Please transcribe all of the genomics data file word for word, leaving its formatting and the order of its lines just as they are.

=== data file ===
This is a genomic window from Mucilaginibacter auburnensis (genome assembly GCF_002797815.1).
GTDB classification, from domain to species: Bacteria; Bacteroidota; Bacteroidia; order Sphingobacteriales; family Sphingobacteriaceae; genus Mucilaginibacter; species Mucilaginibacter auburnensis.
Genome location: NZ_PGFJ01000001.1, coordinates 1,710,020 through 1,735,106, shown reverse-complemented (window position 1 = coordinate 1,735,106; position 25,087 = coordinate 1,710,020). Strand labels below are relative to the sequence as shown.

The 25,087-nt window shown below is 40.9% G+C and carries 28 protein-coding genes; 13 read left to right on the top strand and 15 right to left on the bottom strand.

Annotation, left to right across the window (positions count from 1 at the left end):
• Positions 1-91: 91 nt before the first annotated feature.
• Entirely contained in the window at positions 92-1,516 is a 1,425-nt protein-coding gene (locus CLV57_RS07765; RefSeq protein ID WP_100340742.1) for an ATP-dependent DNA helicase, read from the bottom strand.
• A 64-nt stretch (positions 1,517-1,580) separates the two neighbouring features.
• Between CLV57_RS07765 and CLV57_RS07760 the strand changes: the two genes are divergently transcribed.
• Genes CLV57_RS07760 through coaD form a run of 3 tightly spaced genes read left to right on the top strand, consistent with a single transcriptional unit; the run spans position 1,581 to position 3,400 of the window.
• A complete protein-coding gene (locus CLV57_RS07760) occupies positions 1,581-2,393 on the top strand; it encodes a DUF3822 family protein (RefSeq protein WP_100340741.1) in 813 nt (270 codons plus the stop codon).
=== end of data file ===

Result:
This is a genomic window from Mucilaginibacter auburnensis (genome assembly GCF_002797815.1).
GTDB classification, from domain to species: Bacteria; Bacteroidota; Bacteroidia; order Sphingobacteriales; family Sphingobacteriaceae; genus Mucilaginibacter; species Mucilaginibacter auburnensis.
Genome location: NZ_PGFJ01000001.1, coordinates 1,710,020 through 1,735,106, shown reverse-complemented (window position 1 = coordinate 1,735,106; position 25,087 = coordinate 1,710,020). Strand labels below are relative to the sequence as shown.

The 25,087-nt window shown below is 40.9% G+C and carries 28 protein-coding genes; 13 read left to right on the top strand and 15 right to left on the bottom strand.

Annotation, left to right across the window (positions count from 1 at the left end):
• Positions 1-91: 91 nt before the first annotated feature.
• Entirely contained in the window at positions 92-1,516 is a 1,425-nt protein-coding gene (locus CLV57_RS07765; RefSeq protein ID WP_100340742.1) for an ATP-dependent DNA helicase, read from the bottom strand.
• A 64-nt stretch (positions 1,517-1,580) separates the two neighbouring features.
• Between CLV57_RS07765 and CLV57_RS07760 the strand changes: the two genes are divergently transcribed.
• Genes CLV57_RS07760 through coaD form a run of 3 tightly spaced genes read left to right on the top strand, consistent with a single transcriptional unit; the run spans position 1,581 to position 3,400 of the window.
• A complete protein-coding gene (locus CLV57_RS07760) occupies positions 1,581-2,393 on the top strand; it encodes a DUF3822 family protein (RefSeq protein WP_100340741.1) in 813 nt (270 codons plus the stop codon).